AVC: Is there a fundamental misunderstanding about what fuels that kind of work? Because the rest in between those beats is just as important as the outrage.
TL: Well, for me, I do feel like at the end of anger I have to have something that grounds it. But that’s just me. I’m driven to write about it. I’m sure that for everybody, honestly—everybody goes through phases. For some people, maybe they just don’t write about that side of things. Maybe they just want to write about the anger. And oftentimes, I just want to listen to those songs. [Laughs.] But also in that mixtape, I appreciate a love song.
Song: “One Polaroid A Day,” The Brutalist Bricks (2010)
Influence: The illusion of control
TL: That song is sort of about non-attachment, but it’s also kind of an open-ended question about our culture of documentation. Everything from what I think some rightfully complain about but also should probably complain a little less about. You know, constant cellphones at shows and everything being overly documented sometimes.
For a while when I was in this band Chisel in the ’90s, and when I started playing solo in the ’90s, I did a little experiment with myself where I’d take one Polaroid a day when I was on tour. I was trying to write more and it was a way to not be always looking around like, “Take a picture there. And there. And of that.” I had this idea that if I sort of anchored a day in an image I might be able to remember it, if not better, in a way that didn’t rely so much on these pictures. If I saw something earlier in the day, I’d take a picture of it, but I couldn’t take any more photos for the rest of the day. And if I hadn’t taken any photos, at the end of the day I had to find something to take a picture of. And I used to love Polaroid, but obviously the film is very expensive, so it was easy doing one a day.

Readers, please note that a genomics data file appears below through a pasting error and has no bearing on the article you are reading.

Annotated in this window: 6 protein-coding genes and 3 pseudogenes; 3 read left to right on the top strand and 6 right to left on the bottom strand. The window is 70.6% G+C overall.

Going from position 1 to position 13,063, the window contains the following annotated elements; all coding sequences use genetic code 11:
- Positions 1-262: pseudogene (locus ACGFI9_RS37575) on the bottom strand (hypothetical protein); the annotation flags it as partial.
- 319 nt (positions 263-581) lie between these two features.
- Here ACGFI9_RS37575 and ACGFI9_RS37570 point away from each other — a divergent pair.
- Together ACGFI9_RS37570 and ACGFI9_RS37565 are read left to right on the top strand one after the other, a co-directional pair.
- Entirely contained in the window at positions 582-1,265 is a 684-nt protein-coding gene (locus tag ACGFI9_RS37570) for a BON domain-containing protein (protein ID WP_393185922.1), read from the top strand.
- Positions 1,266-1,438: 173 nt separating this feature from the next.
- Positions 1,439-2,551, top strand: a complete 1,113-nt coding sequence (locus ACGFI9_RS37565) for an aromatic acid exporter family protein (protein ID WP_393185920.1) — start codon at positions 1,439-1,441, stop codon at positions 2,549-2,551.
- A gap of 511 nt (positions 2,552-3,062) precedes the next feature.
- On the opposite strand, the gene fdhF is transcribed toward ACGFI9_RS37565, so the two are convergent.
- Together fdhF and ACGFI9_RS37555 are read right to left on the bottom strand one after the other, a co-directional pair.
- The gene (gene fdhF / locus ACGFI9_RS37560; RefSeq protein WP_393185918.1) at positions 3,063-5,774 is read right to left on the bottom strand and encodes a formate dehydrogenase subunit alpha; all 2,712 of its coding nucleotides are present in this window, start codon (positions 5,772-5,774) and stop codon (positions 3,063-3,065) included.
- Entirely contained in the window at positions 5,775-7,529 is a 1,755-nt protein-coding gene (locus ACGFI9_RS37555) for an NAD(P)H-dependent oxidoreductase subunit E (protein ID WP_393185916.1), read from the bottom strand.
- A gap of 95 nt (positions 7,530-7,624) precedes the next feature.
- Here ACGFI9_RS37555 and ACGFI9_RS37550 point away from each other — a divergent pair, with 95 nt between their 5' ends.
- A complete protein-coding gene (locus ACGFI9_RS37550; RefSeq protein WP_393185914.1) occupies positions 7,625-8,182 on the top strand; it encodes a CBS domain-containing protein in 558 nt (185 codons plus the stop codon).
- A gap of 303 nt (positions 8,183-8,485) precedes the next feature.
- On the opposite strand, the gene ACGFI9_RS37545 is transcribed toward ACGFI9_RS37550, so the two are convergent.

It became a cool discipline for me. It is interesting the way that my own memories organize in a cloud around this one locus of an image as opposed to when you scroll through your photos on your phone these days and you see 45 versions of the same thing. I have almost a better memory of some of those stretches of time with the more throwaway documentation that happens now. Does that make sense?
AVC: It does. It’s like a mnemonic device. It’s an easy way to jump back to the past, to recall so much based on so little. It’s like on TV, when cops are trying to break down all the data that’s been encrypted or embedded in an image.
TL: Yes. It’s also detective work.
AVC: Did you ever find yourself looking back on a Polaroid and had no idea what happened that day based on that picture, or thought, “That was not the best way to sum up that day”?
TL: I think there are probably one or two pieces of graffiti here and there that look similar enough to each other where I’d say, “Is this Atlanta or Allentown, Pennsylvania?” But most of the time I can remember. It does work pretty well for me. Though there are also times when I would have taken a picture in the morning and seen something later in the day and gone, “Goddamn it… oh well.”